On August 23, 2013, OSHA issued a News Release stating it is proposing a new rule reducing exposure limits for silica aimed at curbing lung cancer, silicosis, and other diseases. The permissible exposure levels under the new rule would be cut 50 percent, from 100 micrograms a cubic meter of air to 50 micrograms. According to OSHA, it currently enforces 40-year-old permissible exposure limits for silica that are outdated and do not adequately protect worker health. OSHA estimates that the proposed rule would result in saving nearly 700 lives per year and prevent 1,600 new cases of silicosis annually.
Some industry representatives such as Marc Freedman, executive director at the United States Chamber of Commerce, have questioned the need for the new rule, arguing that rigorous enforcement of the current standards would be sufficient. According to a recent New York Times article, Mr. Freedman noted that this "could have a big impact on fracking," which "has been doing a lot of good things for the economy."
Even before the new rule, the National Institute for Occupational Safety and Health (NIOSH) issued a "Hazard Alert," stating that it identified exposure to airborne silica as a health hazard to workers conducting hydraulic fracturing operations during recent field studies. In 2012, NIOSH examined concentrations of silica dust in the air at 11 sites around the country where oil and gas are produced by hydraulic fracturing, and found that silica concentrations exceeded the current, more lax OSHA standard in 47 percent of the 116 samples taken at the 11 sites. More than three-quarters of the samples, or 79 percent, were greater than the more stringent 50-microgram standard now proposed by OSHA. The Hazard Alert states that engineering controls, work practice, protective equipment, and product substitution, along with worker training, is needed to protect workers and identifies safety procedures that should be implemented.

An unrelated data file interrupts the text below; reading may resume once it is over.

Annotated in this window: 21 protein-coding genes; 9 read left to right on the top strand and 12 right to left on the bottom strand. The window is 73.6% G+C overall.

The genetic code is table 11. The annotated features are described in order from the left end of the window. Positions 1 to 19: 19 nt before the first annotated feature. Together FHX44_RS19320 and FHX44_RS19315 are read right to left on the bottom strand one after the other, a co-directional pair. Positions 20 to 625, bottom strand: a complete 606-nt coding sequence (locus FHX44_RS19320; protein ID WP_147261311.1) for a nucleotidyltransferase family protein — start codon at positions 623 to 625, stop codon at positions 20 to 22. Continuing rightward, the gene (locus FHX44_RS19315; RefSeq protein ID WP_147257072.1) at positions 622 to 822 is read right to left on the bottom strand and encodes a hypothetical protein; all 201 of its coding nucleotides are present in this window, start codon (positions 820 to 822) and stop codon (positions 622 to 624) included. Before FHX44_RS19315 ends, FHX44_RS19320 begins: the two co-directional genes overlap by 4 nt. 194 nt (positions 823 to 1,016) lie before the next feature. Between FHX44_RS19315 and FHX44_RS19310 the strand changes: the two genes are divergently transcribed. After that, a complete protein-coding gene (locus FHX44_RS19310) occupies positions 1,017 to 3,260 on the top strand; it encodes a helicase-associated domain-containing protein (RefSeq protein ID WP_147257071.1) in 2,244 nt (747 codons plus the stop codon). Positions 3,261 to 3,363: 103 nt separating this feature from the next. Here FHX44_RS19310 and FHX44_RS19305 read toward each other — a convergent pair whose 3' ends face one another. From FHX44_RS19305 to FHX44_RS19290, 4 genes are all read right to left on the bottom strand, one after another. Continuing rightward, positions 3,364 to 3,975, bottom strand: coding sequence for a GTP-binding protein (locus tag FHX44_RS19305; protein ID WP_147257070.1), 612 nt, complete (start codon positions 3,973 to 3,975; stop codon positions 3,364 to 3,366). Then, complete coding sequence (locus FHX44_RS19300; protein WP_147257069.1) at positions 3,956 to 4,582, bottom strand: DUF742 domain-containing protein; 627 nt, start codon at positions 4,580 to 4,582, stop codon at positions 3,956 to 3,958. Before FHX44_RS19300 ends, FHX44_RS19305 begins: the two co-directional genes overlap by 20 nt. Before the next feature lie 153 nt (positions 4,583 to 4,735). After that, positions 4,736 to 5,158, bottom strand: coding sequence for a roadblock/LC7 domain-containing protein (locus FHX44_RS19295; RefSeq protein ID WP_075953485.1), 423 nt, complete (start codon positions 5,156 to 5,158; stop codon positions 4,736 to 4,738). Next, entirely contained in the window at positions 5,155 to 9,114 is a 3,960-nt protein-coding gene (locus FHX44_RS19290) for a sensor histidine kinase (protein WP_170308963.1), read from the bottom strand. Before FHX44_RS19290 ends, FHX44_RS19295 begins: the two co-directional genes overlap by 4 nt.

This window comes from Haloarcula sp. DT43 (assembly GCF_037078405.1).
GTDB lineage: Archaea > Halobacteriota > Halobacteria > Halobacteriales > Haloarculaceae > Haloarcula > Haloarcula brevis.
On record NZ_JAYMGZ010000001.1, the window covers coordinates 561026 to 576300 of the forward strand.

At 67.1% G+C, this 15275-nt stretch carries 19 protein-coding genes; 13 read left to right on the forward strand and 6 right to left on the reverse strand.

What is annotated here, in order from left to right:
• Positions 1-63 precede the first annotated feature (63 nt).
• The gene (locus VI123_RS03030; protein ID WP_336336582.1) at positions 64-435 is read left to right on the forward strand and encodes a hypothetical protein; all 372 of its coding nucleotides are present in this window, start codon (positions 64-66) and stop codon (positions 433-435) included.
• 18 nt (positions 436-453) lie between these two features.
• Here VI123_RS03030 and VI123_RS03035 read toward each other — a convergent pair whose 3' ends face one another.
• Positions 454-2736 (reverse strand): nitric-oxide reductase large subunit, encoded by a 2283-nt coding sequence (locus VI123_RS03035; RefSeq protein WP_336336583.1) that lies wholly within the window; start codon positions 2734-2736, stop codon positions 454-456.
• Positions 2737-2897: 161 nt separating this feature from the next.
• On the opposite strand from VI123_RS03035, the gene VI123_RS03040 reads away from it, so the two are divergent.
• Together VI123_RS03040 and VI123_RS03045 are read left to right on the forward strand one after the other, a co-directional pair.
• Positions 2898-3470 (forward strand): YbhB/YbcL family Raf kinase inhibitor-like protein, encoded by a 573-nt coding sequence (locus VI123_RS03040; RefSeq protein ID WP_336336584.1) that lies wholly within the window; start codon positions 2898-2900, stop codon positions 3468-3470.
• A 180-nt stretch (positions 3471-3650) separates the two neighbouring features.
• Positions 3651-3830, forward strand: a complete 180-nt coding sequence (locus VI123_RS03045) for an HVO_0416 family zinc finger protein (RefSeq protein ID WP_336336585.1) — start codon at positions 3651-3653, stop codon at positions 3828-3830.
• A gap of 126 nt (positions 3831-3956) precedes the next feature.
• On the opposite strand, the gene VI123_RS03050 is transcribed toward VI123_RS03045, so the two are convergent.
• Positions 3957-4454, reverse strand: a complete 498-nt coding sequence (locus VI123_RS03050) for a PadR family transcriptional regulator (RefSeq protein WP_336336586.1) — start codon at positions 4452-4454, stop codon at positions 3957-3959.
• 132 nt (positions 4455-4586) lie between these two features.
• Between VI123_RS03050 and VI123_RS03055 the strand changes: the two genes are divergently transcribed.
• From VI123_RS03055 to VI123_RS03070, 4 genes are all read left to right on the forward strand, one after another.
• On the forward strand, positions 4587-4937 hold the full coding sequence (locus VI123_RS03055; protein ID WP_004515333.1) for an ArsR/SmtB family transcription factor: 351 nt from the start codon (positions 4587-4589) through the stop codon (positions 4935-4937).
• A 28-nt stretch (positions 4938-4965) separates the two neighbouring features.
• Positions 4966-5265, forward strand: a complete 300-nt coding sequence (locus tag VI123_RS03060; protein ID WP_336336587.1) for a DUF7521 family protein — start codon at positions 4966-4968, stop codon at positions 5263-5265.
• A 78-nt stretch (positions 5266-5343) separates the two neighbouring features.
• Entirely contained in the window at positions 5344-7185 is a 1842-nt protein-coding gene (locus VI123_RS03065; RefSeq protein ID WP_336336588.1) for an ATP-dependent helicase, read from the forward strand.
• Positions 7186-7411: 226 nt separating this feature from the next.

An August 23 Los Angeles Times article reports that Dr. David Michaels, Assistant Secretary of Labor, stated: "When we got the NIOSH presentation and saw those numbers, we immediately reached out to the oil and gas industry." "Many of them agreed that these data raise very serious concerns, and we're working with industry to reduce exposure to silica." Michaels said he thought the oil and gas industry would meet the tougher silica limits even before they are implemented.
Reducing exposure levels to silica by 100 percent for all workers involved in fracking may prove difficult and is certain to significantly increase operational costs. As shown by the NIOSH study, compliance with the old standard has been difficult.
After publication of the proposal, the public will have 90 days to submit written comments, followed by public hearings. It is clear that OSHA expects that its new rule will soon be adopted. Thus, energy companies should soon provide any comments to the EPA and begin the process of planning and budgeting for compliance with the new rule.
If adopted, the new rule would also increase the risk of litigation of companies engaged in fracking for claims by employees of the company and of contractors alleging injury from exposure to silica. In some jurisdictions, the violation of an OSHA rule regarding limits of exposure constitutes "negligence per se," meaning that the jury would be instructed that any violation of the rule is negligence. In many other jurisdictions, although an OSHA violation is not "negligence per se," it is admissible as evidence of negligence. Thus, under the new rule, claimants might only need to prove exposure of more than 50 micrograms to establish negligence, as opposed to the previous limit of 100 micrograms. The proposal is also significant because some jurisdictions do not bar a claim for punitive damages against an employer for gross negligence in employee death cases. An often effective jury argument made by plaintiffs' attorneys is that an employer's deliberate violation of an OSHA safety rule constitutes a conscious indifference to the safety of its employees that deserves severe punishment. Thus, energy companies should be prepared to prove that reasonable measures were taken to ensure compliance with the new rule, and that any violation of the rule was accidental, not intentional.
Finally, not all of the safety measures recommended by OSHA in its Hazard Alert may be necessary for compliance with the new rule. In such cases, company employees should be careful about issuing any misleading statements and communications regarding the new safety measures that plaintiff's attorneys could misconstrue in arguing that a company values profits over worker safety.